We also developed the Abiocore implantable, replaceable heart, and in Europe we offer the minimally invasive Impella, circulatory support system under CE Mark approval. The Impella 5.0 and 2.5 are investigational devices, not sold in the U.S. currently. We have other Impella devices that aren't yet available for sale in the U.S. either. Obviously, as you can imagine, a big focus of our efforts this year is bringing those devices around the globe.

Reed: And how does SAP fit into your efforts promoting those products?

Lubin: As a manufacturer we have the same requirements that any manufacturing company does, with the added areas of compliance and, obviously, quality being the thing that we all hold dear, especially in medical devices. So, SAP supports our finance and manufacturing functions, it supports our supply chain, it helps us manage our people with the human resources module, it ensures that we have the highest quality, through the quality management system in SAP. In addition to allowing us to analyze and measure key performance indicators for our business, using SAP's business warehouse and business intelligence tools.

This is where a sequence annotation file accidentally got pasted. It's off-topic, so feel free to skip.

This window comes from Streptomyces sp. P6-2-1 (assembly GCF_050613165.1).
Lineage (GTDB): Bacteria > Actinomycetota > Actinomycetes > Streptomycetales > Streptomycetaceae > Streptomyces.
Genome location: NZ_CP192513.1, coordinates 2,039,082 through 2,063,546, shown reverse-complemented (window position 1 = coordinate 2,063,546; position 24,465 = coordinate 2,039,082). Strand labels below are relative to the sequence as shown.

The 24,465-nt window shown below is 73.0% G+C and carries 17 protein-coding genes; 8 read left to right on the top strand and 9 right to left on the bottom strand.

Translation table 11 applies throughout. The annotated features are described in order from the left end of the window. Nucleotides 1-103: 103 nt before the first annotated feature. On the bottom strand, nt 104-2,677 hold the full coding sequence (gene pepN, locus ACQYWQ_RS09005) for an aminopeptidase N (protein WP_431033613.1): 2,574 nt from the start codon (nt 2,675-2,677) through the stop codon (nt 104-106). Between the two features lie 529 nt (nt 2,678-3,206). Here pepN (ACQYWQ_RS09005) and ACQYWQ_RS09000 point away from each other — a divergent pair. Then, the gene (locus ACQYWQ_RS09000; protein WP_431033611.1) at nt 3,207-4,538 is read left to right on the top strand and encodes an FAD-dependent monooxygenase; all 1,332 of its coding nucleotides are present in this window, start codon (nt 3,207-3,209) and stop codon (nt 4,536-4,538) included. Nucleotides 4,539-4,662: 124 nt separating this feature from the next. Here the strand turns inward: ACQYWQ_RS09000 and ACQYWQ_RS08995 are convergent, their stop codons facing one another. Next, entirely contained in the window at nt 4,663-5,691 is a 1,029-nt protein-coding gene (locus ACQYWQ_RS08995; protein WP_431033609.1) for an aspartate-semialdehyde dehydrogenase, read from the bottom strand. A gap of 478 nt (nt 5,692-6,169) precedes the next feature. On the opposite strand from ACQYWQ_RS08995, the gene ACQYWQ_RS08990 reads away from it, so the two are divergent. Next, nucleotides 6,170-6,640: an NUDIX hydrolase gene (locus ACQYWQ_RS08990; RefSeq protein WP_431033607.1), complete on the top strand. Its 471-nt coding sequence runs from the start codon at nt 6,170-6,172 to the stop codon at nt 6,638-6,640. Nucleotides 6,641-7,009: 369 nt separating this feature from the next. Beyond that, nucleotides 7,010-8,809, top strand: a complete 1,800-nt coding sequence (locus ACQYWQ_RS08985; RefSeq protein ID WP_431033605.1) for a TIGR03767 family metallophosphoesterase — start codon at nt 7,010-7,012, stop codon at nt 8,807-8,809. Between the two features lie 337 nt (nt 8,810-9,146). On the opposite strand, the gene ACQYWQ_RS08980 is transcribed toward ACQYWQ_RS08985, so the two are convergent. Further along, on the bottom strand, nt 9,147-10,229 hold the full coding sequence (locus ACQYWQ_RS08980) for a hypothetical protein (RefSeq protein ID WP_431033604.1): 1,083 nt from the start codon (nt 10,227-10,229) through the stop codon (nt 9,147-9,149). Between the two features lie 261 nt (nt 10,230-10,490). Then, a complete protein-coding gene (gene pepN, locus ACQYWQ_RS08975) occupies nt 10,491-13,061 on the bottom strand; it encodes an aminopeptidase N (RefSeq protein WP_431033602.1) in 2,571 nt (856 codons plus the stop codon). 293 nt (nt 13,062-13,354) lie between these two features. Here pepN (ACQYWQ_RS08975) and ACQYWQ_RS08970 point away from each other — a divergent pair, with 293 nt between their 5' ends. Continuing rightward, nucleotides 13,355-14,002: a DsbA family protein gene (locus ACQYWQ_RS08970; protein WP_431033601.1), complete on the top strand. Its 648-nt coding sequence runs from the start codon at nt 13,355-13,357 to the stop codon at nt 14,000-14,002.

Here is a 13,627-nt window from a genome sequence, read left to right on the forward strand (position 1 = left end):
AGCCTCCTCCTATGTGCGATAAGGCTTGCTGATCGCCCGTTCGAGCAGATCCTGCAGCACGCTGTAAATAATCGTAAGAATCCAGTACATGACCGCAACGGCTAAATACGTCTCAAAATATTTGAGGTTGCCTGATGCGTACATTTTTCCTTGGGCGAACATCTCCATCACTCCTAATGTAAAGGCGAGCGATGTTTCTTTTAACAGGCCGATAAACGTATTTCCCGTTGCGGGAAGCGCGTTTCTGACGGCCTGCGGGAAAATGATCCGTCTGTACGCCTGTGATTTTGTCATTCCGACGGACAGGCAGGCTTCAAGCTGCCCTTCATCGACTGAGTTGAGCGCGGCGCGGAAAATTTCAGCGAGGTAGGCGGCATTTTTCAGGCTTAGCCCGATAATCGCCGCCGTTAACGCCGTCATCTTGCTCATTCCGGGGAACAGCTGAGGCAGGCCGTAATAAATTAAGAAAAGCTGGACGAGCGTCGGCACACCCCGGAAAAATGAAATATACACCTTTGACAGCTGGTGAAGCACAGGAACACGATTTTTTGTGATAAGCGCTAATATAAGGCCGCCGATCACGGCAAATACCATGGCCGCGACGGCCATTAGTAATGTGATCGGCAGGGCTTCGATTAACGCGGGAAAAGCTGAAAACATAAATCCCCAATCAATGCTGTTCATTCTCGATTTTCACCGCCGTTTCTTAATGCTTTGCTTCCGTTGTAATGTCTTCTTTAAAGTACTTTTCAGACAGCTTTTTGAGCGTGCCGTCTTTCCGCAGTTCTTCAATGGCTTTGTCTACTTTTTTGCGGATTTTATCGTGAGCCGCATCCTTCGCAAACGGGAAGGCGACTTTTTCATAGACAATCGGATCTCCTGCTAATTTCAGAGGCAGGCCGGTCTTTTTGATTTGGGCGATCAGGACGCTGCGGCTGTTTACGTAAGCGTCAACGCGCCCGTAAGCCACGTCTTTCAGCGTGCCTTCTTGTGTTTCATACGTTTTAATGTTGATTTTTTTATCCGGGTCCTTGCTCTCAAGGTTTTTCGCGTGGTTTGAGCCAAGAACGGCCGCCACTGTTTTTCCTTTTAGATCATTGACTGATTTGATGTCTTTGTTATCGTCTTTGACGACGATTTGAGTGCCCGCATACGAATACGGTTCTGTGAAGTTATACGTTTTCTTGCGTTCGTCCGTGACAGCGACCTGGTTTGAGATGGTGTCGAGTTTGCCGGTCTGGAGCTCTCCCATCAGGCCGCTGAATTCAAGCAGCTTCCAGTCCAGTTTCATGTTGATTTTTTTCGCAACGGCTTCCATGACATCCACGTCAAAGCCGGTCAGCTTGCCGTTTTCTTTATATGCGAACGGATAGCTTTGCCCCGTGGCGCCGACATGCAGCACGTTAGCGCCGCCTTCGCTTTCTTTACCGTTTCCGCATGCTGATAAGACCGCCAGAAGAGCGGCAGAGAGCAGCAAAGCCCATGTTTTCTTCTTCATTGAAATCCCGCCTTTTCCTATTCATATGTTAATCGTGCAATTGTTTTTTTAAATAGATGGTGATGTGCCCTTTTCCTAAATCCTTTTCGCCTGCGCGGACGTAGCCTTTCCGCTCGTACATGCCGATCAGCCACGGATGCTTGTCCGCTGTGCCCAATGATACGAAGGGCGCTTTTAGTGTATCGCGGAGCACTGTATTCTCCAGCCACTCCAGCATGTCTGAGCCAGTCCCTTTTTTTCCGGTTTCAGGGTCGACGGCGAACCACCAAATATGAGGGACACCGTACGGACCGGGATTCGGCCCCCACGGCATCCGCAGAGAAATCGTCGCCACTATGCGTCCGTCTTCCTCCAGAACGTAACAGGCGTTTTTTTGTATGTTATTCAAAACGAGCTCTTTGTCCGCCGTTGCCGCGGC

Reed: So now we're going to get into the nitty-gritty a little bit. I understand that you guys implemented SAP's all-in-one package in 26 weeks. So, how the heck did you pull that off?

Lubin: Well, it was 26 long weeks, and certainly, as you can imagine, Jon, they weren't 8-hour days. But we implemented with - again in 26 weeks - with no full-time resources from an Abiomed perspective. So, my team was comprised of folks from every function that was impacted by SAP.  But all of those folks had full-time jobs and we gave them another full-time job, which was the conversion from our 30+, 20-year-old legacy environment to the all-in-one system. Helping us, obviously, was a team of consultants aligned with the different functional areas, and I think a whole lot of luck as well.